Sunday, January 25, 2009

Personal Supercomputing

There's been a lot of articles all over the net in the last 6 months about the power that the new Cell Processor (from the PS3) offers and the potential that have when linked in paralle clusters. I read one particular article where several MIT students linked 16 PS3's to form their own Supercomputer because they couldn't get enough time on the campus system. So surely the time when we'll all have supercomputers in our homes isn't far away?

Well, with NVidia's new “Tesla personal supercomputer” you can now have the serious digital horsepowerof a supercomputer at home. The beast delivers cluster computing performance and up to 250 times faster computing then a standard top of the range PC. The Tesla is powered by 4 GPU’s, each with 240 processing cores (that 4x240=960 cores working in parallel) based on the NVidia’s CUDA architecture, delivering a gigantic maximum performance of nearly 4 Teraflops!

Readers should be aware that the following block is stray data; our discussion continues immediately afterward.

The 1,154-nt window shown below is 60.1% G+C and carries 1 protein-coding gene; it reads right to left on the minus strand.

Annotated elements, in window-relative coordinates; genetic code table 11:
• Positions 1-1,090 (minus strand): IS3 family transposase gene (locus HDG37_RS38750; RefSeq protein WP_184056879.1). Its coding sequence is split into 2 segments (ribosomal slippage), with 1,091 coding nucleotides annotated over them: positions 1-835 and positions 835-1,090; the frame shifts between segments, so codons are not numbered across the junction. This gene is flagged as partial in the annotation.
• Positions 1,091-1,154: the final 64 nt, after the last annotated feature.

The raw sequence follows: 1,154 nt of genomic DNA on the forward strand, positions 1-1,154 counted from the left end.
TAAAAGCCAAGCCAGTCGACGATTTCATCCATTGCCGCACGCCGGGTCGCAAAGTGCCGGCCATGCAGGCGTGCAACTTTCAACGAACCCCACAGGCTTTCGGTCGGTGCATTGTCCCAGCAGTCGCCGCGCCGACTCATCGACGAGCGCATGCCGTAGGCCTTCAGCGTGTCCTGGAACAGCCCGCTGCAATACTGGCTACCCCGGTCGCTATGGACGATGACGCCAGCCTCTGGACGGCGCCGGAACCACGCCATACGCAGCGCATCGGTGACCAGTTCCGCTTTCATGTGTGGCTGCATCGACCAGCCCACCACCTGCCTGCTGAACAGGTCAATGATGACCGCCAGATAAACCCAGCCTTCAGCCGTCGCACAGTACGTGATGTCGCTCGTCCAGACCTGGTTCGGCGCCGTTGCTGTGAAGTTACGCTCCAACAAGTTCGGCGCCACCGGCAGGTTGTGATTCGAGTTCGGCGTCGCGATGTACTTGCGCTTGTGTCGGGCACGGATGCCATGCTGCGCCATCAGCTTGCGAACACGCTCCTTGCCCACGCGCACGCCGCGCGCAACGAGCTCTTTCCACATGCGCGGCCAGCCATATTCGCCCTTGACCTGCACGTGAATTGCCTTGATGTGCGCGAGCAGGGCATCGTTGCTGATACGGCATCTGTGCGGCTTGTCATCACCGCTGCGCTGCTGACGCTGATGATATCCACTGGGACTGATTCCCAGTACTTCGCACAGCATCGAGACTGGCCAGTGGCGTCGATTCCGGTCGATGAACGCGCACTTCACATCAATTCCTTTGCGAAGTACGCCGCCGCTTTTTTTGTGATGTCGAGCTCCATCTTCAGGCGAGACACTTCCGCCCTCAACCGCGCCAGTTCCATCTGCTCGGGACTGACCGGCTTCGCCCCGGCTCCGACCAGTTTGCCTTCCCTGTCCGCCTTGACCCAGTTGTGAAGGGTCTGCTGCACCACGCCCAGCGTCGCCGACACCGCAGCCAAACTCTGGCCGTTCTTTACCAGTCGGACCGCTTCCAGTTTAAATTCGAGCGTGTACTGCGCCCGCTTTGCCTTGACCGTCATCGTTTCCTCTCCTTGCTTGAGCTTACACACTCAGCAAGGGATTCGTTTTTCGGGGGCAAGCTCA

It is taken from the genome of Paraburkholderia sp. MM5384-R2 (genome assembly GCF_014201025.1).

Here are some more of its specs:

  • Massively-parallel many-core architecture
  • 3 or 4 Tesla C1060 Computing Processors with 4GB of dedicated memory per GPU
  • 2.33 GHz+ Quad-core AMD Phenom or Opteron, — OR — Quad-core Intel Core 2 or Xeon
  • Minimum system memory: 12 GB for 3 Tesla C1060s and 16 GB for 4 Tesla C1060s (at least 4GB per Tesla C1060)
  • 12GB+ system memory (at least 4GB per Tesla C1060)
  • 240 scalar processor cores per GPU
  • Integer, single-precision and double-precision floating point operations
  • Hardware Thread Execution Manager enables thousands of concurrent threads per GPU
  • Parallel shared memory enables processor cores to collaborate on shared information at local cache performance
  • Ultra-fast GPU memory access with 102 GB/s peak bandwidth per GPU
  • IEEE 754 single-precision and double-precision floating point
  • Each Tesla C1060 GPU delivers 933 GFlops Single Precision and 78 GFlops Double Precision performance

The only bad news is that you'll need to spend about $10,000 to pick up one of these monsters. If I had the money I so would!

1 comment:

Anonymous said...

It'd sure be interesting to the mince meat it makes of TLS but we need to consider the important questions first. Like how many seconds does it take to boot windows? :-)